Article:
Chapter

‘Accidents of the air’: Sydenham and Boerhaave in the tropics

Mark Harrison

in Medicine in an age of Commerce and Empire

Published in print September 2010 | ISBN: 9780199577736
Published online January 2011 | e-ISBN: 9780191595196 | DOI: http://dx.doi.org/10.1093/acprof:oso/9780199577736.003.0003
‘Accidents of the air’: Sydenham and Boerhaave in the tropics

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Chapter 2 shows how British practitioners, many from Dissenting backgrounds or trained at the University of Edinburgh, sought to apply the insights of Sydenham and Boerhaave to their work on disease in the tropical colonies. Again, it stresses the centrality of place and climate to their understanding of disease and the vital part played by morbid anatomy. The chapter traces a number of important intellectual networks, spanning both the East and West Indies, and Britain and the American colonies. Some of these were Dissenting networks which linked surgeons in the Army, Navy, and East India Company to figures such as John Fothergill and Benjamin Rush in Britain and America; others were more formal, such as the Royal Society of London and ties to universities such as Edinburgh.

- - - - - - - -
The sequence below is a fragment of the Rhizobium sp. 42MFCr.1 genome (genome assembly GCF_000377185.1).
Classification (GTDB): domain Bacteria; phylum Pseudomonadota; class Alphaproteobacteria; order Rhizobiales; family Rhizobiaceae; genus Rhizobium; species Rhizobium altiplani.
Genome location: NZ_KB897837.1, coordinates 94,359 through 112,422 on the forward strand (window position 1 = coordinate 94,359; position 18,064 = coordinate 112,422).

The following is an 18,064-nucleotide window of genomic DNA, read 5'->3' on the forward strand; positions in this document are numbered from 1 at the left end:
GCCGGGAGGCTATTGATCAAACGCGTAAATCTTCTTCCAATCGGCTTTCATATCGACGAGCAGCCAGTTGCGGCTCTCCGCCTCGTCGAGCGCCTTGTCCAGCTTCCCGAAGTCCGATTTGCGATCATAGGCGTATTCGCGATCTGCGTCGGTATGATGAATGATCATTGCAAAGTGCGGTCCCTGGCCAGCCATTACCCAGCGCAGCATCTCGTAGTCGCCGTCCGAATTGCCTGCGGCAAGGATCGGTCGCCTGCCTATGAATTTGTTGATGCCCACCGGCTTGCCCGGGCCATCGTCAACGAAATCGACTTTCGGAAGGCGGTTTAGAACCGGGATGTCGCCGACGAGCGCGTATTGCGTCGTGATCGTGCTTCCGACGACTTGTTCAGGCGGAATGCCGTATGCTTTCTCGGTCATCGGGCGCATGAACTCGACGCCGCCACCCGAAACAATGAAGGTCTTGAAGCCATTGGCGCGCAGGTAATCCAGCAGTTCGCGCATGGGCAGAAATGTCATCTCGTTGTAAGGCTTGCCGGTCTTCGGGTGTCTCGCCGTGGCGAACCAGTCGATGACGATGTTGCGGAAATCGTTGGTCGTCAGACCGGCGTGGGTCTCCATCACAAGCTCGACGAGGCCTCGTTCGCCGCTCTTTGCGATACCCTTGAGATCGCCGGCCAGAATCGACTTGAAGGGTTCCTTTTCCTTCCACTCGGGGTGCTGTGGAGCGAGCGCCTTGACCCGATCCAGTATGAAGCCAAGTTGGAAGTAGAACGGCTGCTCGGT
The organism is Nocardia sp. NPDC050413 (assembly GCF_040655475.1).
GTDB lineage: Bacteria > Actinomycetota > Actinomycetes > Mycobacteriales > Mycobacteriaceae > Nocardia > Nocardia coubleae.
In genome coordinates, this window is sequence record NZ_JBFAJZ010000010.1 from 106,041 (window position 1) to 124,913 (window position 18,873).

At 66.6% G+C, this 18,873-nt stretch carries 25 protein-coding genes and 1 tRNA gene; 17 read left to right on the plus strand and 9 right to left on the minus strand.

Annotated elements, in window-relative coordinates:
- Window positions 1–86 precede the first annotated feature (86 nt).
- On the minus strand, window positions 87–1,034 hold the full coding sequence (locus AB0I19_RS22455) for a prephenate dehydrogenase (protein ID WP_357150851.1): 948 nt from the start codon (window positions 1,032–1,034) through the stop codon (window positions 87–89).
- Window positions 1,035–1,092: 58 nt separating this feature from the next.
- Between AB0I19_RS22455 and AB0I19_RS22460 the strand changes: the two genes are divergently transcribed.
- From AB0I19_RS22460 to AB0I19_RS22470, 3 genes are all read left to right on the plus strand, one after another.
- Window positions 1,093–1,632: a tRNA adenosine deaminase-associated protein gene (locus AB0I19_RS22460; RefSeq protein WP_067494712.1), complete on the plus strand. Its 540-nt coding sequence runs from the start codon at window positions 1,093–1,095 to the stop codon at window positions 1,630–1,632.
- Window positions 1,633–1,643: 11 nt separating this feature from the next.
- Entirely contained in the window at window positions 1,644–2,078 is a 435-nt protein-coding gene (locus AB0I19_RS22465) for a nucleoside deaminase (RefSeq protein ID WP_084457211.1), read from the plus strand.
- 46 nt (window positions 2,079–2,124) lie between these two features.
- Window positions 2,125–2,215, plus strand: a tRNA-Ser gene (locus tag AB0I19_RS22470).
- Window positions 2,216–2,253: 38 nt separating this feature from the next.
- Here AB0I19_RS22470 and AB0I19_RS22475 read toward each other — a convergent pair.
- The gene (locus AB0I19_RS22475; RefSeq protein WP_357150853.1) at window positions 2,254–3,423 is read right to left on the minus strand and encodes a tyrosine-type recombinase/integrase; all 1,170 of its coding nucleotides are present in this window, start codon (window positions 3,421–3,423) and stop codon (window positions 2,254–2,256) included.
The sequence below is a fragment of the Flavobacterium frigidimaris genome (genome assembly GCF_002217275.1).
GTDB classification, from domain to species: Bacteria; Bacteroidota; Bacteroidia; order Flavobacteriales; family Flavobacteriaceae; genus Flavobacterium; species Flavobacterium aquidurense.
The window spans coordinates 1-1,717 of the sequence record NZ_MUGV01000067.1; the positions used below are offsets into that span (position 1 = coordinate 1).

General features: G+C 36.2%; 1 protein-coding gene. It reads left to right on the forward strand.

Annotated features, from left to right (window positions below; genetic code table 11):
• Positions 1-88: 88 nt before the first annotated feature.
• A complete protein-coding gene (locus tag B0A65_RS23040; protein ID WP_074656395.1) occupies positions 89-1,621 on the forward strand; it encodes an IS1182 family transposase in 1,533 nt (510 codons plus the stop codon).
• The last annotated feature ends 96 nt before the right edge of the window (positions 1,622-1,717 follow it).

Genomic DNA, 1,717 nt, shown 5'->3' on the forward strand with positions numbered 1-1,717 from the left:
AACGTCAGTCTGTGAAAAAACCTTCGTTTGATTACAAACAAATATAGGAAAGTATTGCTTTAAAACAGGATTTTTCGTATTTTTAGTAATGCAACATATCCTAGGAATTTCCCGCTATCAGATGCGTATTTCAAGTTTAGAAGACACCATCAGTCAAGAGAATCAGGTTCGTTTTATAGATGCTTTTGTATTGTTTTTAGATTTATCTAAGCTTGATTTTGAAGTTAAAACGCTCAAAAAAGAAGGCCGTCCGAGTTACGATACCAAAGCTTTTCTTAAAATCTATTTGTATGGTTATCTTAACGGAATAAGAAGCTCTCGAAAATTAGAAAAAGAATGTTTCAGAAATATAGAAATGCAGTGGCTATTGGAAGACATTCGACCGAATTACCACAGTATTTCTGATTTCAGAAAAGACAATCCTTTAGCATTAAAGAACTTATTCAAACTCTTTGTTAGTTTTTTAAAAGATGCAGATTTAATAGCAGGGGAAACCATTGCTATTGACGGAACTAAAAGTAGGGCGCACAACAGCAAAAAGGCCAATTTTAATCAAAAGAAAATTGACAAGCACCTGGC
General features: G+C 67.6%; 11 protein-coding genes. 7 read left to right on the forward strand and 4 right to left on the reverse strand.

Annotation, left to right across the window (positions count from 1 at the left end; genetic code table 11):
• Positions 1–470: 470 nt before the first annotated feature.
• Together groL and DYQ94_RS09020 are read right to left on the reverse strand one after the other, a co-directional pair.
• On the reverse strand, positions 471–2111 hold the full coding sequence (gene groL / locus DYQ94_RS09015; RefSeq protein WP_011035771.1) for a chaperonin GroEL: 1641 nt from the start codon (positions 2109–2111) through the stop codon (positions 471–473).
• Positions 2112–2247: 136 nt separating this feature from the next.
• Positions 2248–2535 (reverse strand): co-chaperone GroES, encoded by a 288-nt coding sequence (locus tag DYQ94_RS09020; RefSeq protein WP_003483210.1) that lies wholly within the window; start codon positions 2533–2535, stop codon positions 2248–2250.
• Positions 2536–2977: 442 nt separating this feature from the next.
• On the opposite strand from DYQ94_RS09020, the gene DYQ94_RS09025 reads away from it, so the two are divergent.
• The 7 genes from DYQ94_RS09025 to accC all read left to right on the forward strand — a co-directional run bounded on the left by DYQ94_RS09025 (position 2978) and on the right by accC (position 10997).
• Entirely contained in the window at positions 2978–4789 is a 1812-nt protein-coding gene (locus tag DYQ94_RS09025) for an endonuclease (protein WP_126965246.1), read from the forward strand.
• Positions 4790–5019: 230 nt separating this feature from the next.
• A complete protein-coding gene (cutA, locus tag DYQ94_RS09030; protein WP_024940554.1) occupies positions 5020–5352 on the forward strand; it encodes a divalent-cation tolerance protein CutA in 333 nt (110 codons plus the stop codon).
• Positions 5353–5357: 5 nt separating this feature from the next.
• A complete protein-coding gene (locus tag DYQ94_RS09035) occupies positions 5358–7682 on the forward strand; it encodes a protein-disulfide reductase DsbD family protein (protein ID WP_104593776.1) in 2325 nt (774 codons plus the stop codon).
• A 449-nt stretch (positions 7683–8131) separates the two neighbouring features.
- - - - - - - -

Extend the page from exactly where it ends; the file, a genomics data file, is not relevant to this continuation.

Keywords: Boerhaave; climate; Dissent; Edinburgh University; Royal College of Physicians; Royal Society of London; Sydenham; tropics

Chapter.  8538 words. 

Subjects: Early Modern History (1500 to 1700)

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